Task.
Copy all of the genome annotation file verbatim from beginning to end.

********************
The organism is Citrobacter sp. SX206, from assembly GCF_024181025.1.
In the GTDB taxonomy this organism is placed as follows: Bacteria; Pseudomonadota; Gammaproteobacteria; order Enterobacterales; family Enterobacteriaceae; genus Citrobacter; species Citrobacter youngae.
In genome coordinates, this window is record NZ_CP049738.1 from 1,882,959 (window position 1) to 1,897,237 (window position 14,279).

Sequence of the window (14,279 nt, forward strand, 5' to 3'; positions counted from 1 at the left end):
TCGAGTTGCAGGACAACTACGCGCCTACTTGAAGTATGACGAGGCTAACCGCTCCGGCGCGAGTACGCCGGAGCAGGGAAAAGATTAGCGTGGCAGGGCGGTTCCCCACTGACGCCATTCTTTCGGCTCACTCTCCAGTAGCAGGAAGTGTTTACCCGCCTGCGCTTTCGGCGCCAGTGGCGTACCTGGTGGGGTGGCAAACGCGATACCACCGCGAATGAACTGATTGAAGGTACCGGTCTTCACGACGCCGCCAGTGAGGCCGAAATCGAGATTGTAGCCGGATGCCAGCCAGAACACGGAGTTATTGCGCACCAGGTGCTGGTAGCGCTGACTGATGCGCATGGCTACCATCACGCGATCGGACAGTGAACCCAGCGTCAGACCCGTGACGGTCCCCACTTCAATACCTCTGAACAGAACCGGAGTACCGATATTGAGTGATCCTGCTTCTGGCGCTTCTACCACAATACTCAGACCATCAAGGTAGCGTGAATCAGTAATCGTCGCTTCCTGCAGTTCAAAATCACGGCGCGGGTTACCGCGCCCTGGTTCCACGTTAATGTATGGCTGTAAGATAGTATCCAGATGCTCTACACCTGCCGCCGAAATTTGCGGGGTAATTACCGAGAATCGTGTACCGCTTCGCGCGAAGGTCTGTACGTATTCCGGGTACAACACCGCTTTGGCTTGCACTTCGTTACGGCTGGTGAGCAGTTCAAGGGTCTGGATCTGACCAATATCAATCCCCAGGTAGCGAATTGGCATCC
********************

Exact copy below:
The organism is Citrobacter sp. SX206, from assembly GCF_024181025.1.
In the GTDB taxonomy this organism is placed as follows: Bacteria; Pseudomonadota; Gammaproteobacteria; order Enterobacterales; family Enterobacteriaceae; genus Citrobacter; species Citrobacter youngae.
In genome coordinates, this window is record NZ_CP049738.1 from 1,882,959 (window position 1) to 1,897,237 (window position 14,279).

Sequence of the window (14,279 nt, forward strand, 5' to 3'; positions counted from 1 at the left end):
TCGAGTTGCAGGACAACTACGCGCCTACTTGAAGTATGACGAGGCTAACCGCTCCGGCGCGAGTACGCCGGAGCAGGGAAAAGATTAGCGTGGCAGGGCGGTTCCCCACTGACGCCATTCTTTCGGCTCACTCTCCAGTAGCAGGAAGTGTTTACCCGCCTGCGCTTTCGGCGCCAGTGGCGTACCTGGTGGGGTGGCAAACGCGATACCACCGCGAATGAACTGATTGAAGGTACCGGTCTTCACGACGCCGCCAGTGAGGCCGAAATCGAGATTGTAGCCGGATGCCAGCCAGAACACGGAGTTATTGCGCACCAGGTGCTGGTAGCGCTGACTGATGCGCATGGCTACCATCACGCGATCGGACAGTGAACCCAGCGTCAGACCCGTGACGGTCCCCACTTCAATACCTCTGAACAGAACCGGAGTACCGATATTGAGTGATCCTGCTTCTGGCGCTTCTACCACAATACTCAGACCATCAAGGTAGCGTGAATCAGTAATCGTCGCTTCCTGCAGTTCAAAATCACGGCGCGGGTTACCGCGCCCTGGTTCCACGTTAATGTATGGCTGTAAGATAGTATCCAGATGCTCTACACCTGCCGCCGAAATTTGCGGGGTAATTACCGAGAATCGTGTACCGCTTCGCGCGAAGGTCTGTACGTATTCCGGGTACAACACCGCTTTGGCTTGCACTTCGTTACGGCTGGTGAGCAGTTCAAGGGTCTGGATCTGACCAATATCAATCCCCAGGTAGCGAATTGGCATCC